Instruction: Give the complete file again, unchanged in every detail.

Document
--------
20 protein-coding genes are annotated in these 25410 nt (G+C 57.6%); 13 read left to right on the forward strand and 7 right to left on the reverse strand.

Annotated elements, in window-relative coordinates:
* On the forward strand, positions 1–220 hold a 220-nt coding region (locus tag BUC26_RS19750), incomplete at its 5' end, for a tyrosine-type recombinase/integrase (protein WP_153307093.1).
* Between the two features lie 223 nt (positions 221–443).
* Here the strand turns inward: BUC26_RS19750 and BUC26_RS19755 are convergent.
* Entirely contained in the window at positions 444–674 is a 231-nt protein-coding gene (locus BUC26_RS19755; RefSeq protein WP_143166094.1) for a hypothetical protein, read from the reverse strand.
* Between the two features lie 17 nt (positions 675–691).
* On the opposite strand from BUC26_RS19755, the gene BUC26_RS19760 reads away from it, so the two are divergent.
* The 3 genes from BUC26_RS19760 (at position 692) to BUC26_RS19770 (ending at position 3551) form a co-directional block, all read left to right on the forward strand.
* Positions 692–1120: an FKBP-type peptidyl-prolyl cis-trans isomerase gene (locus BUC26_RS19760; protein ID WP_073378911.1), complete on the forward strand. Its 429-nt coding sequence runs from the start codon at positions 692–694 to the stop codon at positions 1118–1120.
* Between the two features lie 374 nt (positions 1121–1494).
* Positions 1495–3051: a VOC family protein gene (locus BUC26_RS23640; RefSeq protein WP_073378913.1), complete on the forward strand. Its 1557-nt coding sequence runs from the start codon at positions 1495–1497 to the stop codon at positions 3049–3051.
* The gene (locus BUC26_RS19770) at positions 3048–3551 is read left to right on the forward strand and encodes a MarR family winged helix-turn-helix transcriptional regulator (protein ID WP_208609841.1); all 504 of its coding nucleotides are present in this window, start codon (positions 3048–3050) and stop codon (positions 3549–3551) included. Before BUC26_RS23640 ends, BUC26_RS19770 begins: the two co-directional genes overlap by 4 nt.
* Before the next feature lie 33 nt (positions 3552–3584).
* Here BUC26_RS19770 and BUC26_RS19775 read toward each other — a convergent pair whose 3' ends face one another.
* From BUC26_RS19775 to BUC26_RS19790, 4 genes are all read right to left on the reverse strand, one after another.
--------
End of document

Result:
20 protein-coding genes are annotated in these 25410 nt (G+C 57.6%); 13 read left to right on the forward strand and 7 right to left on the reverse strand.

Annotated elements, in window-relative coordinates:
* On the forward strand, positions 1–220 hold a 220-nt coding region (locus tag BUC26_RS19750), incomplete at its 5' end, for a tyrosine-type recombinase/integrase (protein WP_153307093.1).
* Between the two features lie 223 nt (positions 221–443).
* Here the strand turns inward: BUC26_RS19750 and BUC26_RS19755 are convergent.
* Entirely contained in the window at positions 444–674 is a 231-nt protein-coding gene (locus BUC26_RS19755; RefSeq protein WP_143166094.1) for a hypothetical protein, read from the reverse strand.
* Between the two features lie 17 nt (positions 675–691).
* On the opposite strand from BUC26_RS19755, the gene BUC26_RS19760 reads away from it, so the two are divergent.
* The 3 genes from BUC26_RS19760 (at position 692) to BUC26_RS19770 (ending at position 3551) form a co-directional block, all read left to right on the forward strand.
* Positions 692–1120: an FKBP-type peptidyl-prolyl cis-trans isomerase gene (locus BUC26_RS19760; protein ID WP_073378911.1), complete on the forward strand. Its 429-nt coding sequence runs from the start codon at positions 692–694 to the stop codon at positions 1118–1120.
* Between the two features lie 374 nt (positions 1121–1494).
* Positions 1495–3051: a VOC family protein gene (locus BUC26_RS23640; RefSeq protein WP_073378913.1), complete on the forward strand. Its 1557-nt coding sequence runs from the start codon at positions 1495–1497 to the stop codon at positions 3049–3051.
* The gene (locus BUC26_RS19770) at positions 3048–3551 is read left to right on the forward strand and encodes a MarR family winged helix-turn-helix transcriptional regulator (protein ID WP_208609841.1); all 504 of its coding nucleotides are present in this window, start codon (positions 3048–3050) and stop codon (positions 3549–3551) included. Before BUC26_RS23640 ends, BUC26_RS19770 begins: the two co-directional genes overlap by 4 nt.
* Before the next feature lie 33 nt (positions 3552–3584).
* Here BUC26_RS19770 and BUC26_RS19775 read toward each other — a convergent pair whose 3' ends face one another.
* From BUC26_RS19775 to BUC26_RS19790, 4 genes are all read right to left on the reverse strand, one after another.